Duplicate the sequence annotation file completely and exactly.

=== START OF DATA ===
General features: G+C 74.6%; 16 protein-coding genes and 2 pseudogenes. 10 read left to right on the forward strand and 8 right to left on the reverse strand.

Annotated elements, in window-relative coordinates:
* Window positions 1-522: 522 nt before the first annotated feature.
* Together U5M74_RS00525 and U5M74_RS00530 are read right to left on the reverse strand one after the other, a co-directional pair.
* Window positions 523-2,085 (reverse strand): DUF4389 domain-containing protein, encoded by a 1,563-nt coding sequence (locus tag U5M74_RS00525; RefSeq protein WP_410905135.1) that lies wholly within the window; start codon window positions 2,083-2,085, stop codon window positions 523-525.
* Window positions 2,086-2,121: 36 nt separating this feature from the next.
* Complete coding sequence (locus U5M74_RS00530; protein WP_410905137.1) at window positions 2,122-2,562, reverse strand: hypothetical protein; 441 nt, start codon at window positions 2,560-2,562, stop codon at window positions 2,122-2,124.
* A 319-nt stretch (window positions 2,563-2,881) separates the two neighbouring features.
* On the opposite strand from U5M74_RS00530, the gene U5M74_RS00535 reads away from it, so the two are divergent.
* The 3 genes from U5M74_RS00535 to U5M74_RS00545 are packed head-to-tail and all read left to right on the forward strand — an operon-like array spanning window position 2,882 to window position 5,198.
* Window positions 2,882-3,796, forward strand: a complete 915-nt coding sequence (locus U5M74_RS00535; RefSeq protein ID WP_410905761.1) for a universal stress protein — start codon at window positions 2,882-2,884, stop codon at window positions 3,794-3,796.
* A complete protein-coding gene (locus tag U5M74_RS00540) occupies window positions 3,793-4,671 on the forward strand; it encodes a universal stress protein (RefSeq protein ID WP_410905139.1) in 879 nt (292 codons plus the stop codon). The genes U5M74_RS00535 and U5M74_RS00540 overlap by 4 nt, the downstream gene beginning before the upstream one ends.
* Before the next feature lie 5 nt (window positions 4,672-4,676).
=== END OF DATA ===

General features: G+C 74.6%; 16 protein-coding genes and 2 pseudogenes. 10 read left to right on the forward strand and 8 right to left on the reverse strand.

Annotated elements, in window-relative coordinates:
* Window positions 1-522: 522 nt before the first annotated feature.
* Together U5M74_RS00525 and U5M74_RS00530 are read right to left on the reverse strand one after the other, a co-directional pair.
* Window positions 523-2,085 (reverse strand): DUF4389 domain-containing protein, encoded by a 1,563-nt coding sequence (locus tag U5M74_RS00525; RefSeq protein WP_410905135.1) that lies wholly within the window; start codon window positions 2,083-2,085, stop codon window positions 523-525.
* Window positions 2,086-2,121: 36 nt separating this feature from the next.
* Complete coding sequence (locus U5M74_RS00530; protein WP_410905137.1) at window positions 2,122-2,562, reverse strand: hypothetical protein; 441 nt, start codon at window positions 2,560-2,562, stop codon at window positions 2,122-2,124.
* A 319-nt stretch (window positions 2,563-2,881) separates the two neighbouring features.
* On the opposite strand from U5M74_RS00530, the gene U5M74_RS00535 reads away from it, so the two are divergent.
* The 3 genes from U5M74_RS00535 to U5M74_RS00545 are packed head-to-tail and all read left to right on the forward strand — an operon-like array spanning window position 2,882 to window position 5,198.
* Window positions 2,882-3,796, forward strand: a complete 915-nt coding sequence (locus U5M74_RS00535; RefSeq protein ID WP_410905761.1) for a universal stress protein — start codon at window positions 2,882-2,884, stop codon at window positions 3,794-3,796.
* A complete protein-coding gene (locus tag U5M74_RS00540) occupies window positions 3,793-4,671 on the forward strand; it encodes a universal stress protein (RefSeq protein ID WP_410905139.1) in 879 nt (292 codons plus the stop codon). The genes U5M74_RS00535 and U5M74_RS00540 overlap by 4 nt, the downstream gene beginning before the upstream one ends.
* Before the next feature lie 5 nt (window positions 4,672-4,676).